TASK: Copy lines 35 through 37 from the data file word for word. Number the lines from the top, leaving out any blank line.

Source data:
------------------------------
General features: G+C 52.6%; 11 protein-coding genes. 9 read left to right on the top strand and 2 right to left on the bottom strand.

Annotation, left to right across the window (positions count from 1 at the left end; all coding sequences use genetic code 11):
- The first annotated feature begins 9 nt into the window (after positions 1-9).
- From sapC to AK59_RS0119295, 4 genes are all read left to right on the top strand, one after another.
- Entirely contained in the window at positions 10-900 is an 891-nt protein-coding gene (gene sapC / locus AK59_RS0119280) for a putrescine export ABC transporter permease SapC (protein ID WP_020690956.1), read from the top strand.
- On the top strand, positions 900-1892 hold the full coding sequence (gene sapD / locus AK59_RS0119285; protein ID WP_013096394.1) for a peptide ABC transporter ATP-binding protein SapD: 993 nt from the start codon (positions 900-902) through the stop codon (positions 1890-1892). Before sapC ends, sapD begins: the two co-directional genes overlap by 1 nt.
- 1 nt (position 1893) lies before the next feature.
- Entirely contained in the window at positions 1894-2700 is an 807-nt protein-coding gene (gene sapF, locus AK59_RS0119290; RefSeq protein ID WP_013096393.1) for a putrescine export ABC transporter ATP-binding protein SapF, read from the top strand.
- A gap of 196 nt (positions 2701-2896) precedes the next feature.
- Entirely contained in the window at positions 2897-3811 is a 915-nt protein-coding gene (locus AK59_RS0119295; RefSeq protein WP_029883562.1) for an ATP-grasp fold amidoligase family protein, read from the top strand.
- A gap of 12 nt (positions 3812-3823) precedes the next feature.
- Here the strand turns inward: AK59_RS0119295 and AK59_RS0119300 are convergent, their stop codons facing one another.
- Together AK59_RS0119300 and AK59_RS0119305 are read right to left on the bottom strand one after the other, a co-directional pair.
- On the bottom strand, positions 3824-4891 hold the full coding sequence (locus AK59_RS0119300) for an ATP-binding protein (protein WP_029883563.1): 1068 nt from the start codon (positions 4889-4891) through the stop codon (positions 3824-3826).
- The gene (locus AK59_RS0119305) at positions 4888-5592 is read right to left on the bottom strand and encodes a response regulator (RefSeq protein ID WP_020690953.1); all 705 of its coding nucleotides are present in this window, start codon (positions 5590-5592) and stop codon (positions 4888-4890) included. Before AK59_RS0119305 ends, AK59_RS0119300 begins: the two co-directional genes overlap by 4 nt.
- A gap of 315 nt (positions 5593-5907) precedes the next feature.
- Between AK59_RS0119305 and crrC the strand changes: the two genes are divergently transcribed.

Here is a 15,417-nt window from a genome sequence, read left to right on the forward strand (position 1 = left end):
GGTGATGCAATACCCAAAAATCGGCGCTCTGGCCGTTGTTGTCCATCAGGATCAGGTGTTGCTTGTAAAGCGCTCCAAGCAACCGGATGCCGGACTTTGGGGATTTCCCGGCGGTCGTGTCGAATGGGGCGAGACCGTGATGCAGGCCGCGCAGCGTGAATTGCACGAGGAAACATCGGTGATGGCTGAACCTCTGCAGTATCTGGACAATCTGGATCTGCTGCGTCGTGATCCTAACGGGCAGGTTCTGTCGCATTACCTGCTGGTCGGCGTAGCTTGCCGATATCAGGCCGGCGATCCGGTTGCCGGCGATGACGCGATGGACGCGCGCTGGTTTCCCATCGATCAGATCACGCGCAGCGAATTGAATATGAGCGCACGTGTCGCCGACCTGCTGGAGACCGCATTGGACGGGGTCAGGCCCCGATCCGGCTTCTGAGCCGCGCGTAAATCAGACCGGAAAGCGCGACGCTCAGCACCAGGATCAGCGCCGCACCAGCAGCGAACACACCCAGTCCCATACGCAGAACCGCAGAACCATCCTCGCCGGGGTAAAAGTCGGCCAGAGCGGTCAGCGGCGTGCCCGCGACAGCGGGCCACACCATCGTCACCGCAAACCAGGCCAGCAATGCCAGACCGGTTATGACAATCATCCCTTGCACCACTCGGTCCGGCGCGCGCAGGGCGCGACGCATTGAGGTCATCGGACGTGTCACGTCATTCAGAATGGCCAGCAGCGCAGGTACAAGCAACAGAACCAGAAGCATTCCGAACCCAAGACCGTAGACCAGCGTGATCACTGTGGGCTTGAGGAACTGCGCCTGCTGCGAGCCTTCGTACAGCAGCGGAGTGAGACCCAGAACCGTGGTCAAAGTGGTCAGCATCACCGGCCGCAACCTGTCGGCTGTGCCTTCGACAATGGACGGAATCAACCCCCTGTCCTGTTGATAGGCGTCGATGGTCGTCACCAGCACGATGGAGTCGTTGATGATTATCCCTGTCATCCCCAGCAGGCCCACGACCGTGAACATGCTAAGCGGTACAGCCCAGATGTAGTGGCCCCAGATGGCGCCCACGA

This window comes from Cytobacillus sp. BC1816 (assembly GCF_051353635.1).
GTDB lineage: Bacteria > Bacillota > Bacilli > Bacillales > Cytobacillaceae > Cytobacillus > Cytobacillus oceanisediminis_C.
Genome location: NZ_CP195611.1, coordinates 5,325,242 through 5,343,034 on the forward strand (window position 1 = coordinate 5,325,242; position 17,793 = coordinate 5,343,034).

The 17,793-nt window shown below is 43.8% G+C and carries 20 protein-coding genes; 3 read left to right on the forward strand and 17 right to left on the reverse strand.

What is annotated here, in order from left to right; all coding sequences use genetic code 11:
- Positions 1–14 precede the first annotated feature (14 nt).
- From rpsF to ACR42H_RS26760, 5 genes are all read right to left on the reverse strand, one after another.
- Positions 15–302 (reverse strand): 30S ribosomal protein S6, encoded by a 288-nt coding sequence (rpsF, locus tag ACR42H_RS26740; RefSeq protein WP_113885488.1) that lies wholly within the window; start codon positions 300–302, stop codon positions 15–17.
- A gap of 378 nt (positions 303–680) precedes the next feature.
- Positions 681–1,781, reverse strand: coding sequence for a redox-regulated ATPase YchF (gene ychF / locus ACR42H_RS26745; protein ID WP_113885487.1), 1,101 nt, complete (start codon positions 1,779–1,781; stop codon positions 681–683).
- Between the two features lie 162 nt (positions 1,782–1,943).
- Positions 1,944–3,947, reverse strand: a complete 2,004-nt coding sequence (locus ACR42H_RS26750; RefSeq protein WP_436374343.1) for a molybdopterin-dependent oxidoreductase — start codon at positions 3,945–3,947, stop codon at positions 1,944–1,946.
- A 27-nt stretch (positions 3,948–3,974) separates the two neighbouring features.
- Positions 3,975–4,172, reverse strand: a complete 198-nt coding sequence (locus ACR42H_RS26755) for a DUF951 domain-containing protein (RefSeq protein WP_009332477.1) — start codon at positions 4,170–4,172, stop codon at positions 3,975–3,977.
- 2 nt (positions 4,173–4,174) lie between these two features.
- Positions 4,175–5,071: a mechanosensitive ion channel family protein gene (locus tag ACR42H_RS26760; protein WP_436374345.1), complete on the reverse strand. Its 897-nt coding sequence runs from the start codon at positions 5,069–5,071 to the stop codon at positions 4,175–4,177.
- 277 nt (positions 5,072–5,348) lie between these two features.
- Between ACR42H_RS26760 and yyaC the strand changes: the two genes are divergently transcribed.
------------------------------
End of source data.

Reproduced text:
- Positions 4,175–5,071: a mechanosensitive ion channel family protein gene (locus tag ACR42H_RS26760; protein WP_436374345.1), complete on the reverse strand. Its 897-nt coding sequence runs from the start codon at positions 5,069–5,071 to the stop codon at positions 4,175–4,177.
- 277 nt (positions 5,072–5,348) lie between these two features.
- Between ACR42H_RS26760 and yyaC the strand changes: the two genes are divergently transcribed.